What if I have been under debt counselling before?

March 23, 2017

Very often people undergo the debt counselling process without being 100% informed of how it works and what will be expected of them. It also happens, and I find this incredibly sad, that debt counsellors are unscrupulous, and walk away with an already financially constrained client’s money, leaving them in more trouble than before. Another scenario is that the dc wants to make as much money off the client, thus pushing up the monthly payment, where the consumer can’t afford the instalments anyway, so they default.

The NCR has started to clamp down on this, but unfortunately many consumers have been burnt and are understandably wary of this process. For me, as a dc, it is very important that the client fully understands what the process entails, and as such I do not enter into any agreement with him or her until they are fully comfortable that all questions have been answered.

It has always been my point of view that the client is the one that needs the help, and I am in a position to assist. As such I attempt to reduce the monthly repayment fee as much as possible, even knowing that a client can afford more. For instance, when a client comes to me and can afford R3,500.00 monthly repayments, but I can work out a proposal that solves with R3,000.00, I would advise that we begin with R3,000.00, and use the extra R500.00 to accept any counter offers that the creditors may send. That way I know that my clients are not dipping into other monthly living expenses that they get to the point where they have no choice but to default. Should we not need the extra R500.00, the client can then choose to either use it towards his/her debt review, or to use it for other living expenses. The point is, my fee is paid from the first payment, and if the first payment from the client is R3,000.00, then that is the payment I accept.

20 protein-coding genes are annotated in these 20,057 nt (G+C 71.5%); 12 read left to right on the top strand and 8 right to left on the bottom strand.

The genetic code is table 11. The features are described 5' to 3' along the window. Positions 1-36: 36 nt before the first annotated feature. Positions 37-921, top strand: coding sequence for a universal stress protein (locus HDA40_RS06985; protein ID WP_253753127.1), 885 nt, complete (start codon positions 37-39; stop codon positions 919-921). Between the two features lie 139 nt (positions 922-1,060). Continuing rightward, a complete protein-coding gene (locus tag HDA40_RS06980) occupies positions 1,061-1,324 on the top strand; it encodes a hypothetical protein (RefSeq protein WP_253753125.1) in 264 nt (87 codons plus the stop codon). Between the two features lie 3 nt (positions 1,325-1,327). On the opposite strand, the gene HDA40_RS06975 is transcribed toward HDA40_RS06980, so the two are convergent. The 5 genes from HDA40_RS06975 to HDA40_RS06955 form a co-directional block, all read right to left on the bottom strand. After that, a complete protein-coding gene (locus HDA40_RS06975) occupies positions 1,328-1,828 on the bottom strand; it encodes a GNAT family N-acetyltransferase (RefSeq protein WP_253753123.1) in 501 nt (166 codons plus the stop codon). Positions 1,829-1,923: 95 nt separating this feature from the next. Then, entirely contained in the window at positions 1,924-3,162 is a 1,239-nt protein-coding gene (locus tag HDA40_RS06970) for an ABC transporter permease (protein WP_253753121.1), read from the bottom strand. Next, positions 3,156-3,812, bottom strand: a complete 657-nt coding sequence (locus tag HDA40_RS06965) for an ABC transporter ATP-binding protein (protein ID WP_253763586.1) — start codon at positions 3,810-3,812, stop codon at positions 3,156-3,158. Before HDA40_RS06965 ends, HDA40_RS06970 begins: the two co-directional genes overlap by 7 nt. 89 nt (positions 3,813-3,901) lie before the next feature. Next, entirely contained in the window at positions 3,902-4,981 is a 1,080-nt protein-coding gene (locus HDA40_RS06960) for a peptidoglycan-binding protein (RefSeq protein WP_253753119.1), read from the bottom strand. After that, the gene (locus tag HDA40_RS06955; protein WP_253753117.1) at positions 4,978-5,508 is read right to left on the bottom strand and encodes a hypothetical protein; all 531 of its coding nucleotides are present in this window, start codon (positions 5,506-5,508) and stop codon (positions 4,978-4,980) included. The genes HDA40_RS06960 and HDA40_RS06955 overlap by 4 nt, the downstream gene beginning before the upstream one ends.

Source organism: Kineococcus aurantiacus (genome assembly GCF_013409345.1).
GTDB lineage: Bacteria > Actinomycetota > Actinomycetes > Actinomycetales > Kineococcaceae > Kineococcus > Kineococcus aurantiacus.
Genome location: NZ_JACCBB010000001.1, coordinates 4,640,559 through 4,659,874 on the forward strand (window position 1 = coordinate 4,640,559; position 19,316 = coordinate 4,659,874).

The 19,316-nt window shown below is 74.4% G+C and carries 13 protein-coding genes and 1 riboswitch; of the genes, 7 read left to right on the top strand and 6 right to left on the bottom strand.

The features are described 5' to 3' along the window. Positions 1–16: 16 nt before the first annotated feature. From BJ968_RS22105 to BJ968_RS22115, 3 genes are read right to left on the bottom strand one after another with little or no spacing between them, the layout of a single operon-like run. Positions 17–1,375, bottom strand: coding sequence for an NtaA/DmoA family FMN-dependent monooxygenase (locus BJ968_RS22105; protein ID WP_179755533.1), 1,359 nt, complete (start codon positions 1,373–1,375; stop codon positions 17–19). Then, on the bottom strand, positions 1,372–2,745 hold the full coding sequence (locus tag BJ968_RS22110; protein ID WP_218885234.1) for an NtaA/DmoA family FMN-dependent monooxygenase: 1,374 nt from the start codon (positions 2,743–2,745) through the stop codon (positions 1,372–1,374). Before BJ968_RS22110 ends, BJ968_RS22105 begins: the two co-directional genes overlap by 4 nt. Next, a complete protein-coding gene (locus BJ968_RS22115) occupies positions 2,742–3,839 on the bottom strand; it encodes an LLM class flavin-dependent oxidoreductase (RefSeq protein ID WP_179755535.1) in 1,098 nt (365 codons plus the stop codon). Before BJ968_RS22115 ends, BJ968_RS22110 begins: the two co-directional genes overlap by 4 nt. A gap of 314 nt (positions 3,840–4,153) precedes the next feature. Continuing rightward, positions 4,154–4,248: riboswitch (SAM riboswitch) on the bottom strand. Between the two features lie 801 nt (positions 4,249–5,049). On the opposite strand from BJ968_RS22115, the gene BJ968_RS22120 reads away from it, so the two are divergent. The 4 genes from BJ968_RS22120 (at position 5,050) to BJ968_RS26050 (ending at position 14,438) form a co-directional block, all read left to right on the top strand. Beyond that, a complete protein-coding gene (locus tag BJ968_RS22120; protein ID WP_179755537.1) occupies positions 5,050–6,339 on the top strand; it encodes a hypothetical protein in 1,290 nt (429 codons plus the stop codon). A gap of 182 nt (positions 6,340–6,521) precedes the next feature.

This is not always possible, but it is my intention with each and every client to keep the monthly repayments within what they can afford.

Furthermore, I constantly communicate with my clients, sending them copies of all documents that gets sent to their creditors as well as all replies. Before a proposal gets sent out, I ask my clients to confirm that they agree with the amounts and the terms. Not knowing what is happening creates insecurity and fear, especially if you have been burnt before. It is, and always remains, my client’s life that I am dealing with, and I respect him/her enough to understand what is happening and to be given an opportunity to ask questions when something does not make sense.

Debt counselling is truly something that can assist many people in financial distress, if handled properly and ethically, even if you have been under debt counselling before.

Please feel free to comment or ask questions regarding this

 

Decline in Civil Judgments for debt

April 22, 2012

StatsSA released statistics on 19 April 2012 showing a year-on-year decline of 4.4% in civil judgments for debt in February 2012.

The number of civil judgments recorded for debt decreased by 14.2% for the three months ended February 2012, compared with the three months ended February 2011.

Consumers should use debt review to salvage their financial situation before it is too late. Debt review will prevent unnecessary legal costs and assist in repaying the debt in a cost-effective manner.